This summer has been our busiest yet! Here's some photos of our most recent jobs!
The cost of solar continues to drop as technology advances and competition increases. For example, the cost to install solar in 2009 was between $8-10 per watt. This year we are seeing more like a $5-6 price per watt installed. And that's for a made in Washington panel and inverter system! If you get foreign or non-WA equipment, the price per watt plummets even more! However, the increasing number of residential solar installations isn't just the drop in price, although that is big. It's not just the incentives either, although that certainly makes a huge difference here in the state of Washington. But there is one additional factor that plays a part in regular homeowners installing solar: the availability of green loans, solar financing, energy smart loans or whatever you want to call them. These energy smart loans allow homeowners to pay for the cost of a solar installation in regular installments over a period of time instead of paying for everything up front. The payments are usually lower than the equivalent amount of electricity from the utility company. Thus, instead of paying one big utility bill every month, you pay a smaller combined amount from the payments on your solar system plus a much lower utility bill. If you need more information regarding a green loan, call or email and we will be glad to get you some info!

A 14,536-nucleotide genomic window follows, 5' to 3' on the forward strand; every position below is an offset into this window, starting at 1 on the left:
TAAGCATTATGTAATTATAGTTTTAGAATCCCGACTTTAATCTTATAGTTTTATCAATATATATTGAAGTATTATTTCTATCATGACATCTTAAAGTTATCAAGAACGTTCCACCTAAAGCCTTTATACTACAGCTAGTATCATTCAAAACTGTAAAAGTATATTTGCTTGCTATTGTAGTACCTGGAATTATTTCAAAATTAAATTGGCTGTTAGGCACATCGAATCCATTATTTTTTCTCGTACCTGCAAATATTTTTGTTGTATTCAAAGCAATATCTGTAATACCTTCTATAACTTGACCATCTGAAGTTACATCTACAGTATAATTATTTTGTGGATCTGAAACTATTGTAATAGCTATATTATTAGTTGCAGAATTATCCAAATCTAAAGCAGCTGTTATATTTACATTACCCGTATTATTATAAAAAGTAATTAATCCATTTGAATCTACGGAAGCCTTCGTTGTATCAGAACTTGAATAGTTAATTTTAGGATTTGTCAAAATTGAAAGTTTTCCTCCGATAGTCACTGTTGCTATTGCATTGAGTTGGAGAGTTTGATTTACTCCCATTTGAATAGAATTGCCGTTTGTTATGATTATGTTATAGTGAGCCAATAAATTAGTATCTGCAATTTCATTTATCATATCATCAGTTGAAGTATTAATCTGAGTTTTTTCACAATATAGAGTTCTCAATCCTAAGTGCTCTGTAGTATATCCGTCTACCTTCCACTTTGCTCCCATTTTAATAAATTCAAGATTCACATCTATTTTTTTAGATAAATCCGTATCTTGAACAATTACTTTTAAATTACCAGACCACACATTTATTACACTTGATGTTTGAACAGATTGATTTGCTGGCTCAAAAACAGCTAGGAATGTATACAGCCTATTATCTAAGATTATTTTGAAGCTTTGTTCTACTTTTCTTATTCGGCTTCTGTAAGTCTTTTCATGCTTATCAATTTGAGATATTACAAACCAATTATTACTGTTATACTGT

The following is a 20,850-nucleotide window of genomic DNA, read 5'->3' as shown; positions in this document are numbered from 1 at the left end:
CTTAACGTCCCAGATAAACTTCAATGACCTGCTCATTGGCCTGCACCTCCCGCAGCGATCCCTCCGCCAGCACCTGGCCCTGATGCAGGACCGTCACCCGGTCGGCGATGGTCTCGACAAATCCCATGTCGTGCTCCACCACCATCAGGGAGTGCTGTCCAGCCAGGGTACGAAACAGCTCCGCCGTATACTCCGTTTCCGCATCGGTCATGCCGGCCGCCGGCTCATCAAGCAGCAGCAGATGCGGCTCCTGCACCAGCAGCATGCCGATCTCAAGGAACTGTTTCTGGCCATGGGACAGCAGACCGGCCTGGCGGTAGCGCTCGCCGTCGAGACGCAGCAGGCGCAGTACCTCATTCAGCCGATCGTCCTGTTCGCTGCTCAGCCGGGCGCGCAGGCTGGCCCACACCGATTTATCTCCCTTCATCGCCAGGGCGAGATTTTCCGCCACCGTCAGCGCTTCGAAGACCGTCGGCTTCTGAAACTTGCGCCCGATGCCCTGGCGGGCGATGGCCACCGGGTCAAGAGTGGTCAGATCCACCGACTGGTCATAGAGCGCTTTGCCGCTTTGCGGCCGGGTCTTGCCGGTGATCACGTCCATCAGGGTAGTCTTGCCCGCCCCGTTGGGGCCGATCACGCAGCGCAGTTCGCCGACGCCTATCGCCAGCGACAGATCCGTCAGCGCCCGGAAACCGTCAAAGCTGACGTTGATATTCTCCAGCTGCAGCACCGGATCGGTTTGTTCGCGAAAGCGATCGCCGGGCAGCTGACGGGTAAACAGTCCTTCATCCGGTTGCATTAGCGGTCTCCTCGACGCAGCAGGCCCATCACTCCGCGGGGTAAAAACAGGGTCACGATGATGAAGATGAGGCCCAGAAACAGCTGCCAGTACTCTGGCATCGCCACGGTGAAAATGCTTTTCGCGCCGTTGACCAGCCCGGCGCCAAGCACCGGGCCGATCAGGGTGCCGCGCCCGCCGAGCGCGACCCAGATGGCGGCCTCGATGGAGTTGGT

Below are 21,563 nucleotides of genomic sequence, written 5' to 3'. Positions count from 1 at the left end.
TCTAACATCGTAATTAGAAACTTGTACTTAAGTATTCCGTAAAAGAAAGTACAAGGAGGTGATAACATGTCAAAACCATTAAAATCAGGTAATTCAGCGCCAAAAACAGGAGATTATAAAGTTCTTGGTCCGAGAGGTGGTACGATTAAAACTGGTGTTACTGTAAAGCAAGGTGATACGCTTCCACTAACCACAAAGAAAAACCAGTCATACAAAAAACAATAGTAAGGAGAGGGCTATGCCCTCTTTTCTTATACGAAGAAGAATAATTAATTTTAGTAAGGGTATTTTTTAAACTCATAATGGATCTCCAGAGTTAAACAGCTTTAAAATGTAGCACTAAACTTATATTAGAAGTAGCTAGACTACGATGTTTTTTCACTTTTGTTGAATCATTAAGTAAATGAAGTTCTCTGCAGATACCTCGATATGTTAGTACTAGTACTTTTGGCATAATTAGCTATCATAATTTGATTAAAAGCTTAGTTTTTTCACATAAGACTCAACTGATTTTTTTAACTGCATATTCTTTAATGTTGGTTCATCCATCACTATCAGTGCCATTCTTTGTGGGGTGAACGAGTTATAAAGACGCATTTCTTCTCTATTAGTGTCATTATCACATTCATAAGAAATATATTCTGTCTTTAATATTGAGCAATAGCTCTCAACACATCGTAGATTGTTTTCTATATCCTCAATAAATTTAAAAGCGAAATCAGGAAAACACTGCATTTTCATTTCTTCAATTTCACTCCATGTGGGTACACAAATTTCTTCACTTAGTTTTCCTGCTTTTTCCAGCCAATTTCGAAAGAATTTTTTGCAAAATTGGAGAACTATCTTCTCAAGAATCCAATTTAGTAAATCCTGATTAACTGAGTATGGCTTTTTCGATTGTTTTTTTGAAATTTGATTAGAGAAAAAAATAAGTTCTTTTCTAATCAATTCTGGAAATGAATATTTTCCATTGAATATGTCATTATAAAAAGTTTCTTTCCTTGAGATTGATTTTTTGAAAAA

So how do solar panels actually work? Here's a quick, simplistic version (Because really, when you delve into the realm of light and electricity, it can get complicated and overwhelming pretty quickly)!The basic unit of a solar panel is a solar cell, which usually consists of one or two layers of silicon-based semiconductor wafers. The photons (energy particles) from the sun, traveling at high rates of speed toward the earth, strike the solar cells and create an electrical charge. This is called "photovoltaic effect" – producing voltage from photons. The flow of these electrons moves in a steady electrical current from one side of the cell to the other. Dozens of these photovoltaic cells are packaged together into solar modules, which in turn are packaged into solar panels. The panels then are ideally arranged to maximize their hours of exposure to direct sunlight. Because the electricity generated by all those solar cells is direct current (DC), it is then sent to an inverter that transforms the power into the same alternating current (AC) used by your appliances and the local utility distribution grid. This compatibility with the grid is important, because for a variety of reasons most solar homes only use solar to provide a portion of their electricity needs, relying on local utilities for backup when the sun isn't shining or if extra power is needed. The electricity produced by these panels is integrated seamlessly into your existing electricity service, so you can go solar without having to worry about your losing power whenever the sun isn't shining.